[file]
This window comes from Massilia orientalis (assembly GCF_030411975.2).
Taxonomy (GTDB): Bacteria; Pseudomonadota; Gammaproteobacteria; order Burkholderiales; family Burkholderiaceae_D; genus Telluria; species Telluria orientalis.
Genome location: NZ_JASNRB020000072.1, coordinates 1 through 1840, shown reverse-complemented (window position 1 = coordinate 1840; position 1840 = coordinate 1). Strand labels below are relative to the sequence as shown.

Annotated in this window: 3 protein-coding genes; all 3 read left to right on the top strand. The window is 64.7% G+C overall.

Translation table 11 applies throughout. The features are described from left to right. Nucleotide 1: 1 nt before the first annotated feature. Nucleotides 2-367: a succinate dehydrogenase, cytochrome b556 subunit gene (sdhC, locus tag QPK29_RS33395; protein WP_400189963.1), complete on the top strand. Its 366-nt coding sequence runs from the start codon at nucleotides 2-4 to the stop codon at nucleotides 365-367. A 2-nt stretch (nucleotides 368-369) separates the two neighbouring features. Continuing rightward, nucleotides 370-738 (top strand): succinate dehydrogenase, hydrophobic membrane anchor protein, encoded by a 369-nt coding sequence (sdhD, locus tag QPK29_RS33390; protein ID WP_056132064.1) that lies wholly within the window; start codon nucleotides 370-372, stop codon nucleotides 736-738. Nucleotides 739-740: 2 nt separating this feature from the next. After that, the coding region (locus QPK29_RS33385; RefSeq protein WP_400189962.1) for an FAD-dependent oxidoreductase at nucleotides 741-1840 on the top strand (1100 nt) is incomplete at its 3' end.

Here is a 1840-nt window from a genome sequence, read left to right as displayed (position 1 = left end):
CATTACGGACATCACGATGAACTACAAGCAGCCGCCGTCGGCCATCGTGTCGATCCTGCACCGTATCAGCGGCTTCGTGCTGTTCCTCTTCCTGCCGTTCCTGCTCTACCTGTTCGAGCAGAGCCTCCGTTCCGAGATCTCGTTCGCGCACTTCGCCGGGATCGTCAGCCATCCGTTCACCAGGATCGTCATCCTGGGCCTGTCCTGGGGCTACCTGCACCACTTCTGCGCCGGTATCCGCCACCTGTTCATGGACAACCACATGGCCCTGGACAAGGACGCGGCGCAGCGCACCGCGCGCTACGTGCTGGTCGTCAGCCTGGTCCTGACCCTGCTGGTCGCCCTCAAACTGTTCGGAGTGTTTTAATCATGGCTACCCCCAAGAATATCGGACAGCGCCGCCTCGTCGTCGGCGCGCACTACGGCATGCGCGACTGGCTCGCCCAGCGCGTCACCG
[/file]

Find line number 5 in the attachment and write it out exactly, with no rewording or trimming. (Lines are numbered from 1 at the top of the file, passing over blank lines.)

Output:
Translation table 11 applies throughout. The features are described from left to right. Nucleotide 1: 1 nt before the first annotated feature. Nucleotides 2-367: a succinate dehydrogenase, cytochrome b556 subunit gene (sdhC, locus tag QPK29_RS33395; protein WP_400189963.1), complete on the top strand. Its 366-nt coding sequence runs from the start codon at nucleotides 2-4 to the stop codon at nucleotides 365-367. A 2-nt stretch (nucleotides 368-369) separates the two neighbouring features. Continuing rightward, nucleotides 370-738 (top strand): succinate dehydrogenase, hydrophobic membrane anchor protein, encoded by a 369-nt coding sequence (sdhD, locus tag QPK29_RS33390; protein ID WP_056132064.1) that lies wholly within the window; start codon nucleotides 370-372, stop codon nucleotides 736-738. Nucleotides 739-740: 2 nt separating this feature from the next. After that, the coding region (locus QPK29_RS33385; RefSeq protein WP_400189962.1) for an FAD-dependent oxidoreductase at nucleotides 741-1840 on the top strand (1100 nt) is incomplete at its 3' end.